The Saint Called Nobody
"He appeared and disappeared for years, being known by different names in various parts of India. His western devotees knew him as Neem Karoli Baba, but to the Indians he was simply Maharajji,” writes Baba Ram Dass of his guru in his book Miracles of Love. Ram Dass, formerly Richard Alpert, professor of psychology and colleague of LSD guru Timothy Leary, met Neem Karoli Baba in 1967. During that time, Alpert was quite a firm believer in the mysticism of psychedelic drugs. However, one meeting with Maharajji changed his whole view of life. And after Neem Karoli Baba left his body on September 11, 1973, Ram Dass, along with some other disciples, compiled stories and anecdotes about the sage. The result was Miracles of Love—an attempt, in the words of Ram Dass, “to give Maharajji’s darshan to all”.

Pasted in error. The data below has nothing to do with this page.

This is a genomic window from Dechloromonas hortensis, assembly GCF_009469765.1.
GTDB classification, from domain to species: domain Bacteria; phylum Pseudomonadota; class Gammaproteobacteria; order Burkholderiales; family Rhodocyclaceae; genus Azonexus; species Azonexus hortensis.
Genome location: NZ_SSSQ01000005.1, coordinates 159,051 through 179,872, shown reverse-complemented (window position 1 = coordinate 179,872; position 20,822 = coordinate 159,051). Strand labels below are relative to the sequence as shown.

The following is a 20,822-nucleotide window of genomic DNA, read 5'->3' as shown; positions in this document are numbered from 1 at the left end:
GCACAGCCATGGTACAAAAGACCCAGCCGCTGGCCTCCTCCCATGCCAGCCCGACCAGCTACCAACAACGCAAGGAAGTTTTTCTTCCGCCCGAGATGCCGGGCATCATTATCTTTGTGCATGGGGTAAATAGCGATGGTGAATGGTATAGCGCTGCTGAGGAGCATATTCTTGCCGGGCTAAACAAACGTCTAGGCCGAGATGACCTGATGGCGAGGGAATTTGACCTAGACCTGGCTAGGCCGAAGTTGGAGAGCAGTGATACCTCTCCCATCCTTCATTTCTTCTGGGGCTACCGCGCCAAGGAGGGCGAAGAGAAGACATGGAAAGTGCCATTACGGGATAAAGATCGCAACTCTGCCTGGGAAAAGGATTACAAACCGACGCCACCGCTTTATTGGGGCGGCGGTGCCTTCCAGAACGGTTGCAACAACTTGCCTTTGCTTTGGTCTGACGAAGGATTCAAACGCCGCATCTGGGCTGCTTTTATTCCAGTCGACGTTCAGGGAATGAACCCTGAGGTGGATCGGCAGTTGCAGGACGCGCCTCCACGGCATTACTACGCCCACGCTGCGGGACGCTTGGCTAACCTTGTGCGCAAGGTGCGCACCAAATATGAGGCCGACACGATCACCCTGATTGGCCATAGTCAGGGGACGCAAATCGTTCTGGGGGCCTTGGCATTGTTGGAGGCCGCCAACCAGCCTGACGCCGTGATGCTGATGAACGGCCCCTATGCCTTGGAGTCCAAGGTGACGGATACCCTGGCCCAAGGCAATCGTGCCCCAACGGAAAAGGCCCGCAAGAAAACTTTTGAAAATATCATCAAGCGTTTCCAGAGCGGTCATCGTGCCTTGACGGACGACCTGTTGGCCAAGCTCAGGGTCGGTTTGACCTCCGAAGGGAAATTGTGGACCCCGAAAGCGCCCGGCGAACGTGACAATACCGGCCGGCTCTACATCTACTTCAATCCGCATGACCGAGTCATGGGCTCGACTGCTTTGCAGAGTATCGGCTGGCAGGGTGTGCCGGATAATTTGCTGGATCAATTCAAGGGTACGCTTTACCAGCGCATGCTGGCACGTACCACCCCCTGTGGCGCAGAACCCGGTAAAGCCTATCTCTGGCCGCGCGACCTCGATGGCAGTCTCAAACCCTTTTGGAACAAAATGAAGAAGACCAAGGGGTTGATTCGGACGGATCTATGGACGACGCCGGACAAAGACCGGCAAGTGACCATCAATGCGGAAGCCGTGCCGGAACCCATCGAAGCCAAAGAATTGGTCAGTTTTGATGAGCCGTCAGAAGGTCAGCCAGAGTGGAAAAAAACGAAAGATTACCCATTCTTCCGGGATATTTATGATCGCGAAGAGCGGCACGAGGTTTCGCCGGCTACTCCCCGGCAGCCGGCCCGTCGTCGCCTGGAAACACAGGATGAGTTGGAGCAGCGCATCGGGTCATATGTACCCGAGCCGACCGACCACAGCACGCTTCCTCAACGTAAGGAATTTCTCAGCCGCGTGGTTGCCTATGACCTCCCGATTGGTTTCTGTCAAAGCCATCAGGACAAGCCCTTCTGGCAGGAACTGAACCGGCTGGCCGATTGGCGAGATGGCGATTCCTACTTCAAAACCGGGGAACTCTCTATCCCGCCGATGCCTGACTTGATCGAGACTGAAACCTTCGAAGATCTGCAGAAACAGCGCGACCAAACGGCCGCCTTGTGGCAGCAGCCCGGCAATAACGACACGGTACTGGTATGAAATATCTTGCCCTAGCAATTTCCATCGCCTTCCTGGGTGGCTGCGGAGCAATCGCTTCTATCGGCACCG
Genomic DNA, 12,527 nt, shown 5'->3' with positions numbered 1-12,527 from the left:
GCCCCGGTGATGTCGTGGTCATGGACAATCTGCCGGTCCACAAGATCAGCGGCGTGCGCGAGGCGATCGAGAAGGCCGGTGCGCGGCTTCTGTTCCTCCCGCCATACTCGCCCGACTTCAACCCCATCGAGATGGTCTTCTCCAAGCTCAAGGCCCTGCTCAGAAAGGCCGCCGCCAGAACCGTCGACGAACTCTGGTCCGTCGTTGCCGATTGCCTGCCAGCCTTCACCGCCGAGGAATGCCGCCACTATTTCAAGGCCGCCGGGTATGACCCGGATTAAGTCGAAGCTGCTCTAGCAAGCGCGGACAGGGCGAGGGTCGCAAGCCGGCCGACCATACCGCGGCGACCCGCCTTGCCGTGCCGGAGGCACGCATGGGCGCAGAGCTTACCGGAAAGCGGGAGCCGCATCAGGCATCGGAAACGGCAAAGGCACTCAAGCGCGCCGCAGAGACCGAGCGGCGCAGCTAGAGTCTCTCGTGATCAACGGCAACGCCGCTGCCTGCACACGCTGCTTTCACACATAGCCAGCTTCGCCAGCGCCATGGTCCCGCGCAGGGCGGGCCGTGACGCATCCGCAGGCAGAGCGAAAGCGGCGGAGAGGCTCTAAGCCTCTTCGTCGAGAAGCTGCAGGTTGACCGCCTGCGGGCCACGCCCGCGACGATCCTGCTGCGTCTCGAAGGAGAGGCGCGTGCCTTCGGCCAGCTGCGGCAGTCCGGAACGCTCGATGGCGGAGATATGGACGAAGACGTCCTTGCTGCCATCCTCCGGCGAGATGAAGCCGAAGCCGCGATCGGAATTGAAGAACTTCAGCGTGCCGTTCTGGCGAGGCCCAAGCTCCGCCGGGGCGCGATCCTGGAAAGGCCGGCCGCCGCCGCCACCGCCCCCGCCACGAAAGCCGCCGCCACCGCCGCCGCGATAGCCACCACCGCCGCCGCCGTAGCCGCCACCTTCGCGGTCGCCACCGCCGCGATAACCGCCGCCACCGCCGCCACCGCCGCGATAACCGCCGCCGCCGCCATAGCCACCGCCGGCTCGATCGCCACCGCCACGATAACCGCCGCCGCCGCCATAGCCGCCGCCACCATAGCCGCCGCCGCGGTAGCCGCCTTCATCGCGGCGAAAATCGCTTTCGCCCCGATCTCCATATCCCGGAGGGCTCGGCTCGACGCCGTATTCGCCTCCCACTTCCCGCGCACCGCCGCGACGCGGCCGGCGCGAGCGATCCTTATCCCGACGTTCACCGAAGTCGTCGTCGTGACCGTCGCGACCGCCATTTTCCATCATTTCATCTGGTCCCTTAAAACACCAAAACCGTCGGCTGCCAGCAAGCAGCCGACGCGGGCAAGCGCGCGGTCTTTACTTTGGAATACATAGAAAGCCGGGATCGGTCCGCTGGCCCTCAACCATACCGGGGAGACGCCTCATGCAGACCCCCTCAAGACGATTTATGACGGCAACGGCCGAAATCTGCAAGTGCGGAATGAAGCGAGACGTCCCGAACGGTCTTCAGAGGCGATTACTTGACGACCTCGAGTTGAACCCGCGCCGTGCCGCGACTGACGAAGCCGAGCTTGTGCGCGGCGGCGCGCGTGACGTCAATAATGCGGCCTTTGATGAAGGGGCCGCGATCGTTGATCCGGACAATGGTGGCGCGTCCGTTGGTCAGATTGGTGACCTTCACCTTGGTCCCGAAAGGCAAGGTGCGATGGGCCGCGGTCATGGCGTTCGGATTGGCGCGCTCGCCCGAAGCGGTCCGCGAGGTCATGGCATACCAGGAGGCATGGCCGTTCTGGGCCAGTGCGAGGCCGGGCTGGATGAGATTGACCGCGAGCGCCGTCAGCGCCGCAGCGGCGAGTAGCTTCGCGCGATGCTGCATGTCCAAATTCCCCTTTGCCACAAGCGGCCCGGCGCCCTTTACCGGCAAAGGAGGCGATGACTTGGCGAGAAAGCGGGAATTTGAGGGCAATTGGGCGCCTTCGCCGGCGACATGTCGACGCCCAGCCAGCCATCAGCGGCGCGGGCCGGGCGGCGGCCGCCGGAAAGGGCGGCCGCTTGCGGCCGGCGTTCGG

Neem Karoli Baba never gave any discourses as such. His mode of teaching was through simple stories and practical examples. Little is known about the saint’s background. He did not appear to belong to any religion. His only message was loving and living in spirit. The enigmatic mystic abused, shouted, lied, even experimented with drugs and had tea with dacoits. But, like the wind, he belonged to no one. In his own words, he was ‘nobody’. What follows are excerpts from Miracles of Love:
TOO BIG, TOO LITTLE When you finally arrived at the right place at the right time and were told: "Yes, he's here," and found yourself seated before him, what was it like? Even the tongues and hands of the gods and goddesses of speech, music and poetry could not do justice to those occasions.
When Maharajji came out, you never knew what to expect. He could do the same thing a week in a row until you'd think: "Well, he'll come out at 8.00." Then he might not come out at all that day, or he might just go into another room and close the door and be in there for two days. You had to learn to expect the unexpected.